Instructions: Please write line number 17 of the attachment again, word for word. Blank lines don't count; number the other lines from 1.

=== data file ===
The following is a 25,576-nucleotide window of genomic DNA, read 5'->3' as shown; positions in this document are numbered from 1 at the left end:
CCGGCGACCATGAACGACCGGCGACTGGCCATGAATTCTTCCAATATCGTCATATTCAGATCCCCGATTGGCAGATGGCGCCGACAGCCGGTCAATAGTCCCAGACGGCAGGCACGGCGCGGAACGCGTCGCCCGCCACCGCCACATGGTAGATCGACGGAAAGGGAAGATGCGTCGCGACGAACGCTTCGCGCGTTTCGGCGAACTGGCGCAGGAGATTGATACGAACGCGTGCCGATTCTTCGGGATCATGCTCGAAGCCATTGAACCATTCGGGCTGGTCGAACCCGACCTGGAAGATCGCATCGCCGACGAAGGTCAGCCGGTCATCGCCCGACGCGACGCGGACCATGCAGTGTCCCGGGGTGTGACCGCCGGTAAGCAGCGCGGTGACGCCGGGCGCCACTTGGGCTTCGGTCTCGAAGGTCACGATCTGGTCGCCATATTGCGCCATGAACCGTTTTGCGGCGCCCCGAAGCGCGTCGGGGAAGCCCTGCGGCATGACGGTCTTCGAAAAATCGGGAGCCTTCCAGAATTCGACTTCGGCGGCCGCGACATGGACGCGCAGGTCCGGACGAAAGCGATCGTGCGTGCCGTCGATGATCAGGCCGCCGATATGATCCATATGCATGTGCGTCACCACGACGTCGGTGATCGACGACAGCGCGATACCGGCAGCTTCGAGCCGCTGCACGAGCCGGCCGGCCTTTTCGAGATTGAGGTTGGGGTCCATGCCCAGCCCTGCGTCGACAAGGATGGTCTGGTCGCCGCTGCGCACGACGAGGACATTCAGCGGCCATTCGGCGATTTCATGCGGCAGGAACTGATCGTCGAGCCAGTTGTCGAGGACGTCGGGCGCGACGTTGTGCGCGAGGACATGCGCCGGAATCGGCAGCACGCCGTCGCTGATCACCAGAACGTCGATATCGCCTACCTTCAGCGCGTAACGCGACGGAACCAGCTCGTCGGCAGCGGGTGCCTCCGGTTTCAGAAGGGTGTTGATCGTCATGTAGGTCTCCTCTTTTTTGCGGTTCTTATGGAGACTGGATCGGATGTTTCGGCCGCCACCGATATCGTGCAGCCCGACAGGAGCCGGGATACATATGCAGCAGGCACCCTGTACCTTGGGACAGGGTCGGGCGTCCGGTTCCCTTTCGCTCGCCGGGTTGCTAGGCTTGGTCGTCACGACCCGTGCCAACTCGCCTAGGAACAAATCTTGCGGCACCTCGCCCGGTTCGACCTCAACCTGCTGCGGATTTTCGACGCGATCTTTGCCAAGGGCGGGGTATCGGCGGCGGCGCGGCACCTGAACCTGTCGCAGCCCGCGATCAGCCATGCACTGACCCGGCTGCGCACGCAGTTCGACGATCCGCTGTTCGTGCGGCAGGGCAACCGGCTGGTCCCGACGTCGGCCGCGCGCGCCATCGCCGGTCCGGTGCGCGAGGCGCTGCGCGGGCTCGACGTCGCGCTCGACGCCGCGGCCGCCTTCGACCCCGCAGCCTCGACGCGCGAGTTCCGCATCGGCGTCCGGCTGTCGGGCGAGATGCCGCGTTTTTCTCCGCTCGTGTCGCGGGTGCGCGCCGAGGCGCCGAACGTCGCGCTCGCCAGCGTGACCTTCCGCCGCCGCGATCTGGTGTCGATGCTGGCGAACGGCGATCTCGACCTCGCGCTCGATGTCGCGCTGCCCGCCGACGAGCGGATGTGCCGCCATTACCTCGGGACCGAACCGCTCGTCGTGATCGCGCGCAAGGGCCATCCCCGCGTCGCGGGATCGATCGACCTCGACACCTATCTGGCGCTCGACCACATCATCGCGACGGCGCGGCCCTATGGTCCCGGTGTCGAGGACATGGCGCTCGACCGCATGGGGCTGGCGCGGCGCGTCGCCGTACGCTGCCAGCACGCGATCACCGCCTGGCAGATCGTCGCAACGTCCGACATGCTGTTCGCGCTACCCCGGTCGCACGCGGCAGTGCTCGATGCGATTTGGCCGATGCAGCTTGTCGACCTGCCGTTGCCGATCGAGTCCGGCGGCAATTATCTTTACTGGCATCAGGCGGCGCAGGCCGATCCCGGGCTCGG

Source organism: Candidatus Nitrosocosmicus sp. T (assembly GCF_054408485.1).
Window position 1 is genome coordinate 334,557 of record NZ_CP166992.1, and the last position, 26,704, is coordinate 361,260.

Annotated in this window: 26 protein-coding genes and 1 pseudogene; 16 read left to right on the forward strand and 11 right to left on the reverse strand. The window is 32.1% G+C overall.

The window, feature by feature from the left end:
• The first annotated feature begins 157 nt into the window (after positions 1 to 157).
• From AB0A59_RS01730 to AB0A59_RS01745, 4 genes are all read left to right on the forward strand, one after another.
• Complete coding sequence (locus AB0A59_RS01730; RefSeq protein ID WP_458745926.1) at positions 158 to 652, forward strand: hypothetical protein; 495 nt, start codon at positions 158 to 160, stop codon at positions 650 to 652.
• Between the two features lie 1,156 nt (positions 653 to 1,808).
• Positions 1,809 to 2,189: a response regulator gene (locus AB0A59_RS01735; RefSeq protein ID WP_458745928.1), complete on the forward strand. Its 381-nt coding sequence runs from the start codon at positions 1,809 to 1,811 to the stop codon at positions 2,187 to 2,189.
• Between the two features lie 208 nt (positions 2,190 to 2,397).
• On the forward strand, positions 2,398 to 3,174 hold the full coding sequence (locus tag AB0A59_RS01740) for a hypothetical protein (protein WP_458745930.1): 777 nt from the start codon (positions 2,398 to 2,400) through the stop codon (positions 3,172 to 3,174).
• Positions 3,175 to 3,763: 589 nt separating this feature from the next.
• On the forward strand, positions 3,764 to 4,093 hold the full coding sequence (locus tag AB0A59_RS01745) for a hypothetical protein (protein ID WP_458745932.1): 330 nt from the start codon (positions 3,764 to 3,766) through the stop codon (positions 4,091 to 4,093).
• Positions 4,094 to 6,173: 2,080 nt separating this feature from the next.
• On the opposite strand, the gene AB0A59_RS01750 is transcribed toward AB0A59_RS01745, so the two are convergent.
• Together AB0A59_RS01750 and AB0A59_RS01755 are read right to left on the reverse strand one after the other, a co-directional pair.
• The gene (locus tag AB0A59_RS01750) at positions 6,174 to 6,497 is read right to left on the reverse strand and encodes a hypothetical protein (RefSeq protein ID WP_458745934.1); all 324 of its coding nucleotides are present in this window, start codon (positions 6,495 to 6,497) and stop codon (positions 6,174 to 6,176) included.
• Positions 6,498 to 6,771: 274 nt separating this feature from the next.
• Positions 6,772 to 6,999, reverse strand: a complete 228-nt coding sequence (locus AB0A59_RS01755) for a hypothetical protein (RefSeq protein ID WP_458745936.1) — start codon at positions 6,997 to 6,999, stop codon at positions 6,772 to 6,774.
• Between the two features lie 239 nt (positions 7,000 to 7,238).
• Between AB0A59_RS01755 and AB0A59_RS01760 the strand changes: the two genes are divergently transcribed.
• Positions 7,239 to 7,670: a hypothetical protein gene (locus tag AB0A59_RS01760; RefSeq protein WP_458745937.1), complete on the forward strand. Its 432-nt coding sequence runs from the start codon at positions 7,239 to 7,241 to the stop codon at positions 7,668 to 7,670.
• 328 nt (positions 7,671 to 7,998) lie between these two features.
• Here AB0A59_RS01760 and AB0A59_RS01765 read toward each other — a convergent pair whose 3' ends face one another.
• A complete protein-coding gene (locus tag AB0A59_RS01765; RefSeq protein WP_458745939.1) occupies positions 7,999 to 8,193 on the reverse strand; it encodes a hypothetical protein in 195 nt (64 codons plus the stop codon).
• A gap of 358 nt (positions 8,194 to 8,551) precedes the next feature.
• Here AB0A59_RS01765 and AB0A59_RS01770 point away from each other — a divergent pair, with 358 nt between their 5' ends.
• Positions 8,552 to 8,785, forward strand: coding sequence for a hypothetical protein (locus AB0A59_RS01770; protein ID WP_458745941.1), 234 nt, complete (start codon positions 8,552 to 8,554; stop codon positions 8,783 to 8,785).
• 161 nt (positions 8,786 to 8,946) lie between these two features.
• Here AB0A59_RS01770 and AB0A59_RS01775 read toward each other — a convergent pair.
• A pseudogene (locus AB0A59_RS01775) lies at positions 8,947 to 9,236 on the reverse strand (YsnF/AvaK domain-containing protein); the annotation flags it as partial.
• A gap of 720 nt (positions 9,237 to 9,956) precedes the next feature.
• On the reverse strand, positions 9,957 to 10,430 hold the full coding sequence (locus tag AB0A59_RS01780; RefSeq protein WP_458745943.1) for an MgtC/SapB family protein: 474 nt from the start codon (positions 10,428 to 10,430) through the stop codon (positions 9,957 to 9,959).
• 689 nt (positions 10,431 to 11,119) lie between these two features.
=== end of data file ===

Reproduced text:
• On the opposite strand, the gene AB0A59_RS01750 is transcribed toward AB0A59_RS01745, so the two are convergent.